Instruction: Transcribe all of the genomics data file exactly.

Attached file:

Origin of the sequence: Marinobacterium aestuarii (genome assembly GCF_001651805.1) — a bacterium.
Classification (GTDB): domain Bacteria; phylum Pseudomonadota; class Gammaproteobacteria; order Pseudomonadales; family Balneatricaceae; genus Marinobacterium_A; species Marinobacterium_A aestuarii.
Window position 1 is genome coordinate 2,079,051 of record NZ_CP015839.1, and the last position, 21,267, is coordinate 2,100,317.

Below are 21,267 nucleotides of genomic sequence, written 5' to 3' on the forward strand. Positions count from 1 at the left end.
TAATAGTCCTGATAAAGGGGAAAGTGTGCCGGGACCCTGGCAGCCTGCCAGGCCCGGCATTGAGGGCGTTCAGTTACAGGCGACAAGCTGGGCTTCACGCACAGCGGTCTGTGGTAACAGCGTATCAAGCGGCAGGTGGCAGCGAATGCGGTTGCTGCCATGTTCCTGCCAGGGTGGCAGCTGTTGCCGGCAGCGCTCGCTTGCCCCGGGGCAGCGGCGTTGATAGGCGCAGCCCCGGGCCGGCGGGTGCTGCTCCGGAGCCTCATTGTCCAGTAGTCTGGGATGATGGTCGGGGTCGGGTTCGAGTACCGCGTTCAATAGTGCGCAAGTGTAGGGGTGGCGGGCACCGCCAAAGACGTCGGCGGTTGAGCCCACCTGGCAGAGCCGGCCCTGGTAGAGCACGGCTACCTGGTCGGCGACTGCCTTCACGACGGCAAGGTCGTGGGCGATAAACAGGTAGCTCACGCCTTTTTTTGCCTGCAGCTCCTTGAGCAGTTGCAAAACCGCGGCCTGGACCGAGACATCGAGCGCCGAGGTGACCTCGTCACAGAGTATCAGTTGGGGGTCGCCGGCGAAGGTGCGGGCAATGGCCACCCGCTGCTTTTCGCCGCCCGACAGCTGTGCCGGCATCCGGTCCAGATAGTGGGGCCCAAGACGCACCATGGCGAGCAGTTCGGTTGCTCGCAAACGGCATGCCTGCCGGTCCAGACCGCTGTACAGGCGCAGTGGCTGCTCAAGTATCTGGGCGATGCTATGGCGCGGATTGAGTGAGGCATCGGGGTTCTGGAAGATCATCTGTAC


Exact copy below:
Origin of the sequence: Marinobacterium aestuarii (genome assembly GCF_001651805.1) — a bacterium.
Classification (GTDB): domain Bacteria; phylum Pseudomonadota; class Gammaproteobacteria; order Pseudomonadales; family Balneatricaceae; genus Marinobacterium_A; species Marinobacterium_A aestuarii.
Window position 1 is genome coordinate 2,079,051 of record NZ_CP015839.1, and the last position, 21,267, is coordinate 2,100,317.

Below are 21,267 nucleotides of genomic sequence, written 5' to 3' on the forward strand. Positions count from 1 at the left end.
TAATAGTCCTGATAAAGGGGAAAGTGTGCCGGGACCCTGGCAGCCTGCCAGGCCCGGCATTGAGGGCGTTCAGTTACAGGCGACAAGCTGGGCTTCACGCACAGCGGTCTGTGGTAACAGCGTATCAAGCGGCAGGTGGCAGCGAATGCGGTTGCTGCCATGTTCCTGCCAGGGTGGCAGCTGTTGCCGGCAGCGCTCGCTTGCCCCGGGGCAGCGGCGTTGATAGGCGCAGCCCCGGGCCGGCGGGTGCTGCTCCGGAGCCTCATTGTCCAGTAGTCTGGGATGATGGTCGGGGTCGGGTTCGAGTACCGCGTTCAATAGTGCGCAAGTGTAGGGGTGGCGGGCACCGCCAAAGACGTCGGCGGTTGAGCCCACCTGGCAGAGCCGGCCCTGGTAGAGCACGGCTACCTGGTCGGCGACTGCCTTCACGACGGCAAGGTCGTGGGCGATAAACAGGTAGCTCACGCCTTTTTTTGCCTGCAGCTCCTTGAGCAGTTGCAAAACCGCGGCCTGGACCGAGACATCGAGCGCCGAGGTGACCTCGTCACAGAGTATCAGTTGGGGGTCGCCGGCGAAGGTGCGGGCAATGGCCACCCGCTGCTTTTCGCCGCCCGACAGCTGTGCCGGCATCCGGTCCAGATAGTGGGGCCCAAGACGCACCATGGCGAGCAGTTCGGTTGCTCGCAAACGGCATGCCTGCCGGTCCAGACCGCTGTACAGGCGCAGTGGCTGCTCAAGTATCTGGGCGATGCTATGGCGCGGATTGAGTGAGGCATCGGGGTTCTGGAAGATCATCTGTAC